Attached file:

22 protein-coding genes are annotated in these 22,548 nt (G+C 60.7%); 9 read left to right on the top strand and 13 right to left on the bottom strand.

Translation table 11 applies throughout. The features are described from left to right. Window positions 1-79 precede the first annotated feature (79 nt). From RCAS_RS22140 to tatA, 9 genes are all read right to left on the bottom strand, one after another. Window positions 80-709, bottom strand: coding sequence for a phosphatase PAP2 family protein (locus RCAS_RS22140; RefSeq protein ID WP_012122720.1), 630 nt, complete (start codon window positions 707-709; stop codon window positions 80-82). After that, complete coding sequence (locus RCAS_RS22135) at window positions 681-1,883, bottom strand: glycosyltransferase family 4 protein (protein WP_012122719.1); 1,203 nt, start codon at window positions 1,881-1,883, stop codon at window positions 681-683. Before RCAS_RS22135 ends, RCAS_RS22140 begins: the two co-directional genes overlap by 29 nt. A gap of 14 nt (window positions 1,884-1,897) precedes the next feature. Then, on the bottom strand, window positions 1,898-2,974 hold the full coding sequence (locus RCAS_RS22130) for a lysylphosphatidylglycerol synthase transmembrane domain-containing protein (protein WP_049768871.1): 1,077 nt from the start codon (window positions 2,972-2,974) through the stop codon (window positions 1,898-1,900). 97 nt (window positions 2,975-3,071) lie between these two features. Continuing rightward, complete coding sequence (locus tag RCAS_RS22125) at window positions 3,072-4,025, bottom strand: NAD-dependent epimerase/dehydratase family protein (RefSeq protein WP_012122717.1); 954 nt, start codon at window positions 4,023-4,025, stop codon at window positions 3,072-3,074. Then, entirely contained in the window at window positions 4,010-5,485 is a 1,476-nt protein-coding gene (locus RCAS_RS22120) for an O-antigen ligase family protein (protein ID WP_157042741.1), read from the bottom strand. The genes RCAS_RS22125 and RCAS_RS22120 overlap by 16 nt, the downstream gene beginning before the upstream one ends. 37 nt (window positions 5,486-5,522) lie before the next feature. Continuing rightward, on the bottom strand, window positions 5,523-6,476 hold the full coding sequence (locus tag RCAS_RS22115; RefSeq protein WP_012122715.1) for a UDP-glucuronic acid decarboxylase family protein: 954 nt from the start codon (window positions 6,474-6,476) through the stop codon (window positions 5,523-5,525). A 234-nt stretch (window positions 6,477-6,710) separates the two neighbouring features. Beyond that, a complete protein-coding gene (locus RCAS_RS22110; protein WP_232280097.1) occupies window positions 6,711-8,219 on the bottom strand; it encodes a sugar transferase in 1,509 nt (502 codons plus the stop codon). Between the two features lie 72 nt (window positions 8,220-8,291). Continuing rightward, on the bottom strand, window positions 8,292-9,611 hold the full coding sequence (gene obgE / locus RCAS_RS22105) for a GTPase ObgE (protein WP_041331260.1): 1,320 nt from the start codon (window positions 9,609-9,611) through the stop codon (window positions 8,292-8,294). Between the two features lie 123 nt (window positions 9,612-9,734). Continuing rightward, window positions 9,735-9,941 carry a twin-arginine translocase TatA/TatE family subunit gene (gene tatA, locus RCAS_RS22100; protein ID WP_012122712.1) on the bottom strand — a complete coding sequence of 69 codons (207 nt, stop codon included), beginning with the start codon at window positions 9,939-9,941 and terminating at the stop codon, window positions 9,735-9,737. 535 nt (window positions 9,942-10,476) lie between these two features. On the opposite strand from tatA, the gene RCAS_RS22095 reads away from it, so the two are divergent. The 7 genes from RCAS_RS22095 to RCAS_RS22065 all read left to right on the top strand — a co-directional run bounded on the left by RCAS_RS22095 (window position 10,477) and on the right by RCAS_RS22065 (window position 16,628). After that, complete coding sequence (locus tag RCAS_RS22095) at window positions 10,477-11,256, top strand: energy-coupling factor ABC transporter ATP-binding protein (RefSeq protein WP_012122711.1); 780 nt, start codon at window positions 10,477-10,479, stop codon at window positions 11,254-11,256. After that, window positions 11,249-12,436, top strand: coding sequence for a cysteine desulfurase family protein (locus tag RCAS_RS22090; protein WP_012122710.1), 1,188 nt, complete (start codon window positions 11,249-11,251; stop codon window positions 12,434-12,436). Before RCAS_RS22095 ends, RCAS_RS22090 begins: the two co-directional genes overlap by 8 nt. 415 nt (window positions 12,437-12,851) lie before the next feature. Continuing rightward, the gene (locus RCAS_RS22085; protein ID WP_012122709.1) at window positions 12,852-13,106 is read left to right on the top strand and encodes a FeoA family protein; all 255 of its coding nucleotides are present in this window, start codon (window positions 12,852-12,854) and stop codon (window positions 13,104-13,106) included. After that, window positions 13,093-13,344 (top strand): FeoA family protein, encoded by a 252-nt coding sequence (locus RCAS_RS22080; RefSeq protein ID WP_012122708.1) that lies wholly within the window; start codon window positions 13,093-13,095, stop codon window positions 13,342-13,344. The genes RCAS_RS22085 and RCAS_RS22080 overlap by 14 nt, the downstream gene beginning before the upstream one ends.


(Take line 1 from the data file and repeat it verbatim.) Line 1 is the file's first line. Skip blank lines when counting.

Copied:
22 protein-coding genes are annotated in these 22,548 nt (G+C 60.7%); 9 read left to right on the top strand and 13 right to left on the bottom strand.